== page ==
Mean gametocyte density was significantly higher in successful than in unsuccessful experiments ( Table 4). Gametocyte density was also strongly correlated with both MP (r= 0.33, P= 0.018) and MOB (r= 0.57, P= 0.0001). No relationship was seen between the presence or density of asexual parasites with TS ( Table 4), MP or MOB (data not shown).

Table 4.   Relationship between parasitological measurements and transmission success Thumbnail image of

Haematological factors and transmission

Bivariate analysis

There were no significant differences in mean levels of haematological parameters between unsuccessful and successful experiments ( Table 5). The observation that individuals of blood group B were less infectious to mosquitoes was of borderline significance ( Table 5). Haematological measurements were redefined as abnormal or normal using standard values for each age group ( Dacie & Lewis 1975; Smith et al. 1989 ; Shaper & Lewis 1971); again there were no significant associations with TS ( Table 5), MP or MOB (data not shown).

Table 5.   Relationship between haematological parameters and transmission success Thumbnail image of
Multivariate analysis

Poisson regression was used to model gametocyte infec- tivity. Both gametocyte count and PCV were associated positively with mosquito infectivity (LRχ2= 100.7, d.f. = 1, P < 0.0001 & LRχ2= 47.2, d.f. = 1, P < 0.0001, respectively). Similarly in a linear regression model, restricted to successful infections with 15 or more mos-quitoes dissected, with mean oocyst count (log adjusted) as the dependent variable both gametocyte count and PCV were positively associated (β= 0.16, t = 4.9, P= 0.001; β= 0.02, t = 2.3, P= 0.028, respectively). The effect of PCV on both MP and MOB is shown in Figures 11 and 2, in which PCV has been coded as less than or greater than 30%.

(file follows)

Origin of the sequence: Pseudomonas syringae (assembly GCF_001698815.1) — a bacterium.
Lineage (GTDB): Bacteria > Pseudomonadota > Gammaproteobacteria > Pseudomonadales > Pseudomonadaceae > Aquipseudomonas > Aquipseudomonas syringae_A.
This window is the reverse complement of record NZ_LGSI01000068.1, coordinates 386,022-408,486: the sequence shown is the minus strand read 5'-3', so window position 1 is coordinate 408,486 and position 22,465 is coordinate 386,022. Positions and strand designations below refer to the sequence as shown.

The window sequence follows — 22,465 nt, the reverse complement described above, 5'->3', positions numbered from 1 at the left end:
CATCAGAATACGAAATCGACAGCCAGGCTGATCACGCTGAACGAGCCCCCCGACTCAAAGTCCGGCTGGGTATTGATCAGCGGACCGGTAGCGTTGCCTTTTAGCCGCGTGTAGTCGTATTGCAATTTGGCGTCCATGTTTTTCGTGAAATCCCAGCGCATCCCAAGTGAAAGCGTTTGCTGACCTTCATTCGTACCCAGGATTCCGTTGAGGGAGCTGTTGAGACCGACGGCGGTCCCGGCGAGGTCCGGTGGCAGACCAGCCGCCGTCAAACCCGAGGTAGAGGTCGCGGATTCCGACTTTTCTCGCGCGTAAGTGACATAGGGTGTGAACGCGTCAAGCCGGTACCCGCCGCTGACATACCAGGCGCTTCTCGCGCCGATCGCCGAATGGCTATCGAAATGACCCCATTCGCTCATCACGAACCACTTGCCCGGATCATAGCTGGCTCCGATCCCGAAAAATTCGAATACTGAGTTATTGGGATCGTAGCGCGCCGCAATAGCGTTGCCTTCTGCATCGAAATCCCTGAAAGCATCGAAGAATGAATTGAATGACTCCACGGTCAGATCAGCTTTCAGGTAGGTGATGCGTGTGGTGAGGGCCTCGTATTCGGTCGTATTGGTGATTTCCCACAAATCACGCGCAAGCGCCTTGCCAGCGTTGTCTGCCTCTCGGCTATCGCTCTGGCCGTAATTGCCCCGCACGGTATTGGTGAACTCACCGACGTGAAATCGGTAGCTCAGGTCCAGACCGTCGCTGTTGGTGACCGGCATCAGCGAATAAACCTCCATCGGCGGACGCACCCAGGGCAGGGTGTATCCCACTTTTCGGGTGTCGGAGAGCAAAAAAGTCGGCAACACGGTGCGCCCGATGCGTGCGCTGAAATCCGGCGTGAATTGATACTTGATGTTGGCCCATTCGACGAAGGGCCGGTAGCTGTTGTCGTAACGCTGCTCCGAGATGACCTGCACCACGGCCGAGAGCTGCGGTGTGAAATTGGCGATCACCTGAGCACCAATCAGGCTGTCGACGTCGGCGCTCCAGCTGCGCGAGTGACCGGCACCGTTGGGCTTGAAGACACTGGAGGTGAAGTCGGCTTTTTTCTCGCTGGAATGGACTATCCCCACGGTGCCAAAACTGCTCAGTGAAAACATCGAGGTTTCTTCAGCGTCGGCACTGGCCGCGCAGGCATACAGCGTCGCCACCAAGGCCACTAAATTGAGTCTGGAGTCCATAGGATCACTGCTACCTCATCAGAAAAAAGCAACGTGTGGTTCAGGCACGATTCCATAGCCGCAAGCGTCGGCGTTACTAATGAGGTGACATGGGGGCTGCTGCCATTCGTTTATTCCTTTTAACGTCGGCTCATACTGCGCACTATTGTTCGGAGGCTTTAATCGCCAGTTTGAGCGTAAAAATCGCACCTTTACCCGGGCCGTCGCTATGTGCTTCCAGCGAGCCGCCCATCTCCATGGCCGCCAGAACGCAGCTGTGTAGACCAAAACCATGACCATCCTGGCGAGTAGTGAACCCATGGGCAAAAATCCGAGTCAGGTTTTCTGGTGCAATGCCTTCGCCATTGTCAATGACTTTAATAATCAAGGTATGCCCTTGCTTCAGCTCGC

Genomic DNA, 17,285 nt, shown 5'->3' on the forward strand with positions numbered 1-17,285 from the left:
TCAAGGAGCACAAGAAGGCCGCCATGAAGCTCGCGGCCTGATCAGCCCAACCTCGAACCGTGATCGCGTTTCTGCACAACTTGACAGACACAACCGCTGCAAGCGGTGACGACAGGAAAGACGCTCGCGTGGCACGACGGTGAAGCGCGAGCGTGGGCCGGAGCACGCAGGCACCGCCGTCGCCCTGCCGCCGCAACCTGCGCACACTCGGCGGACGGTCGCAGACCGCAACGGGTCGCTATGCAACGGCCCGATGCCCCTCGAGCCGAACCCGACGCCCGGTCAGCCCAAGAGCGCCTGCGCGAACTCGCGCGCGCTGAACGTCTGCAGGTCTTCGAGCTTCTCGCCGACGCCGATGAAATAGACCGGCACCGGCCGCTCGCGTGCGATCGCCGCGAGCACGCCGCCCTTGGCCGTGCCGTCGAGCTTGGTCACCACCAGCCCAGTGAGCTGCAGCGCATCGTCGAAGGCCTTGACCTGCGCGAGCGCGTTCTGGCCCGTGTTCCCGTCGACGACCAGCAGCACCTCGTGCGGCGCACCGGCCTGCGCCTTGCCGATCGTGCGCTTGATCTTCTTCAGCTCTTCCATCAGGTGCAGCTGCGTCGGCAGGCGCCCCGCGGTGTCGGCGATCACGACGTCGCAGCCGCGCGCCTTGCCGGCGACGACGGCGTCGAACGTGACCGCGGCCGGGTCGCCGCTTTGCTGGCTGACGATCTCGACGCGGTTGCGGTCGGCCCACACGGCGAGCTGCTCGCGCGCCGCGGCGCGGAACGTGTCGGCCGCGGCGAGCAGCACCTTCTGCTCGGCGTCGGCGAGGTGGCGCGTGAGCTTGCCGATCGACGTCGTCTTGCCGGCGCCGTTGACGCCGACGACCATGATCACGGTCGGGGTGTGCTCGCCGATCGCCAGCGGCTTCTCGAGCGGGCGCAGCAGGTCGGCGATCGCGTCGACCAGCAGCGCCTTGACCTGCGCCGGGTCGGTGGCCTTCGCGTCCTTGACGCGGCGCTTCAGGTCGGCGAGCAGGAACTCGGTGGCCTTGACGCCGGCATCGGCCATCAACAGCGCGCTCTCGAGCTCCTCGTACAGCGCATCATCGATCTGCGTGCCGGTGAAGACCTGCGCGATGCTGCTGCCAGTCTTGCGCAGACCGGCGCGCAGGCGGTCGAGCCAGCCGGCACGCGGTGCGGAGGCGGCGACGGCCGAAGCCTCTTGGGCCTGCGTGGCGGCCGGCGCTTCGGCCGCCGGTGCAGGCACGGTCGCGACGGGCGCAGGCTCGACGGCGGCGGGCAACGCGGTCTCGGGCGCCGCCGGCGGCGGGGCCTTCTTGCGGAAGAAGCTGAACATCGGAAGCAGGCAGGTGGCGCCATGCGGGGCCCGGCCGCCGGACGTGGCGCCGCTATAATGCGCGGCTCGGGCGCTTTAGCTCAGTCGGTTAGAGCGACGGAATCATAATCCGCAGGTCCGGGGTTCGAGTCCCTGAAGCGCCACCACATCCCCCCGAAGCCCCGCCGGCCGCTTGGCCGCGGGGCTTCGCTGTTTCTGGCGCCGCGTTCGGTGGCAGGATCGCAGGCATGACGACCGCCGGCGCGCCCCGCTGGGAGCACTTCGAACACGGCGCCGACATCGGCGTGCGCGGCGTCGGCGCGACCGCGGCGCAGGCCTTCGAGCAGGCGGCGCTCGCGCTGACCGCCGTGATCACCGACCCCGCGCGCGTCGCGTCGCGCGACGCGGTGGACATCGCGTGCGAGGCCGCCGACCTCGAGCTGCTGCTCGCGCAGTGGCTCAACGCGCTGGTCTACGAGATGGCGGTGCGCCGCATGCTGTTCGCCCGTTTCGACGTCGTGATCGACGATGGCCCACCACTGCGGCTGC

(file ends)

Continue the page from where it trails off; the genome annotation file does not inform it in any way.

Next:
image

Figure 1.  The relationship between the percentage of mosquitoes infected and gametocyte density at arbitrary high (> 30%▪) PCV levels.

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image

Figure 2.  The relationship between the mean oocyst burden of mosquitoes infected and gametocyte density at arbitrary high (> 30%▪) and low (< 30%□) PCV levels.

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Discussion

  1. Top of page
  2. Abstract
  3. Introduction
  4. Methodology
  5. Results
  6. Discussion
  7. Acknowledgements
  8. References

We investigated the effect of host haematological and parasitological parameters on the density of gametocytes and their infectivity to mosquitoes. Our in vivo data show that the density of gametocytes correlated with a number of haematological parameters, packed cell volume, lymphocyte count and reticulocyte count, which have also been associated with gametocytogenesis in vitro. Products from lysed erythrocytes induce gametocytogenesis in cultured parasites ( Schneweis et al. 1991 ) and these products might be expected in individuals with anaemia as indicated by a low PCV. Similarly, peripheral blood mononuclear cells from infected Gambian children stimulated gametocytogenesis in cultured isolates ( Smalley & Brown 1981). This may be extrapolated to those individuals with high LyC and WBCC though gametocytogenesis is more likely to be influenced by the soluble products released by these cells and not by their overall number. Increased gametocytogenesis has also been observed in culture systems enriched with reticulocytes ( Trager & Gill 1992) and this may correspond to individuals with high RetC.